Resources for HUD's Continuum of Care (CoC) Notice of Funding Availability
The resources on this page are designed to assist programs and communities before, during, and after the process of responding to the HUD FY17 CoC Notice of Funding Availability (NOFA).
The CoC Program Competition Registration Notice identifies the addition of a new Joint Transitional Housing (TH) and Rapid Re-housing (RRH) Component project type. This type of project is designed to better serve individuals and families experiencing homelessness by providing low-barrier, temporary housing while individuals quickly move to permanent housing with a seamless program design. This may be a great fit for domestic violence (DV) and/or sexual assault (SA) providers to consider, as it provides the flexibility to move DV/SA survivors from transitional housing to permanent housing and maintain program participants in the same combined program.
To find the FY17 CoC NOFA and related information from HUD, click here.
Please continue to check back here for the latest news and updates, as well as additional resources, on the CoC Program Competition. In addition, if you have specific questions about the CoC Program Competition or would like further technical assistance, please click here.
= web resource = downloadable file
FAQ - Coordinated Entry (CE) Process: A Resource for Domestic Violence and Sexual Assault Victim Service Providers
This FAQ tool has been developed in response to questions the Consortium has received from DV/SA advocates who are interesting in learning more about the Homeless Continuum of Care coordinated entry (CE) requirements and process to promote CE access and safe housing options for survivors. The FAQ draws from regulations and other guidance from HUD and USICH and offers strategies and resources for DV/SA providers who want to contribute to the creation and implementation of the CE process in their communities.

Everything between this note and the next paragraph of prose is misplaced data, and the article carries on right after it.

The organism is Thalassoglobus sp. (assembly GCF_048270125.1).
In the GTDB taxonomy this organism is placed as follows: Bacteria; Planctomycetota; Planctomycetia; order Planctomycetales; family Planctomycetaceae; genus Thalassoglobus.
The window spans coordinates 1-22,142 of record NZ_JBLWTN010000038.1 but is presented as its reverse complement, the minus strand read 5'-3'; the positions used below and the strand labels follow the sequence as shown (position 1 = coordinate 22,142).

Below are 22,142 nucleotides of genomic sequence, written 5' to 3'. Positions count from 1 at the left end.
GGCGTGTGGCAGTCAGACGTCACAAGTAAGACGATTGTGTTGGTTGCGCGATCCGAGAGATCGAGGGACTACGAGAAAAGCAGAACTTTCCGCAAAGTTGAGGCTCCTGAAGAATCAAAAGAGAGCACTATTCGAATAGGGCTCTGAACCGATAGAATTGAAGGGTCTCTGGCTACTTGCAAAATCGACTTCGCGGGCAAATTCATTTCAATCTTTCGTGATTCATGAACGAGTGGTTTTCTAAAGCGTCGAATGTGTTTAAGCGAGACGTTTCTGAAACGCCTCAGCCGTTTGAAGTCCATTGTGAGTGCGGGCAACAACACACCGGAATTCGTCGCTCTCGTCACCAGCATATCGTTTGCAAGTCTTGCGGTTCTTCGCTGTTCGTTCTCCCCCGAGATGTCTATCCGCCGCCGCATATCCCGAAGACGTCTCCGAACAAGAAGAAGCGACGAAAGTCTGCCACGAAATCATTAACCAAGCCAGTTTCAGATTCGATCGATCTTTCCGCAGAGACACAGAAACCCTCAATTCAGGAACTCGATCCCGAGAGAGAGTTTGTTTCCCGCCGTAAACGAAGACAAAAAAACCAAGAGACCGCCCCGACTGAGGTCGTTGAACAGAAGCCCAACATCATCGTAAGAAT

This research brief provides a brief overview of the current and expanding evidence behind best practices in helping domestic violence survivors obtain safe and stable housing. It begins with evidence for three common core components of this work: mobile advocacy, flexible funding, and attending to safety. It then provides evidence for how services should be provided: survivor-driven, trauma-informed, and voluntary.
Common Ground, Complementary Approaches: Adapting the Housing First Model for Domestic Violence Survivors
The Housing First model has been shown to be a highly effective approach to achieving permanent housing for chronically homeless individuals with serious mental illness and chemical dependency. There are numerous components of the model that lend themselves toward achieving similar goals for homeless domestic violence (DV) survivors and their children. A leading cause of homelessness for women, many of whom are mothers, is DV. This article describes the commonalities between the Housing First model and the tenets of DV victim advocacy work and explores how Housing First can be adapted to effectively achieve safe and stable housing for DV survivors and their children. Preliminary evidence for the adapted model – termed Domestic Violence Housing First – is provided, and policy implications are discussed.
This webinar explains the connections between domestic violence, housing, and homelessness, and underscores that domestic violence related homelessness is family homelessness.
Developing Well-Designed Safe Housing Projects: A Review of the HUD Continuum of Care (CoC) and the CoC Funding of Notice Funding Availability (NOFA) Process
This webinar is a primer on the NOFA application and provides an overview of the application process and strategies for engaging with CoCs. Featured presenters include Mary O’Doherty, Kentucky Coalition Against Domestic Violence; Rosemary Luckett, Kentucky Housing Corporation; and Michelle Yoebstl, BRASS, Inc. The password for viewing the webinar is dvhousing.
This webinar examines how new approaches employed by a growing number of victim services programs can support safe and stable housing for survivors and explores how modifications to the Rapid Re-housing model can boost its effectiveness with survivors.
This webinar focuses on the importance of safety/safety planning considerations in Coordinated Entry Systems for domestic and sexual violence survivors. Designed specifically for CoCs, these webinar slides provide practical approaches for addressing safety issues facing survivors.
This analysis highlights the addition of a new Joint Transitional Housing and Rapid Re-housing Component project type; new opportunities for reallocated projects; the emphasis on merging CoCs to address funding challenges and create efficiencies; and a new Grant Inventory Worksheet process.
This webpage includes links to a CoC preparation checklist, factsheets, and other relevant resources and tips for the 2017 CoC Program competition.
This webinar helps communities learn how they can use the CoC NOFA process to drive long-term change by strategically assessing ways to improve their system, aligning their resources with best practices, and ultimately better serving the most vulnerable in the community. Topics include how communities can make strategic reallocation decisions and the new joint Transitional Housing-Rapid Re-Housing component.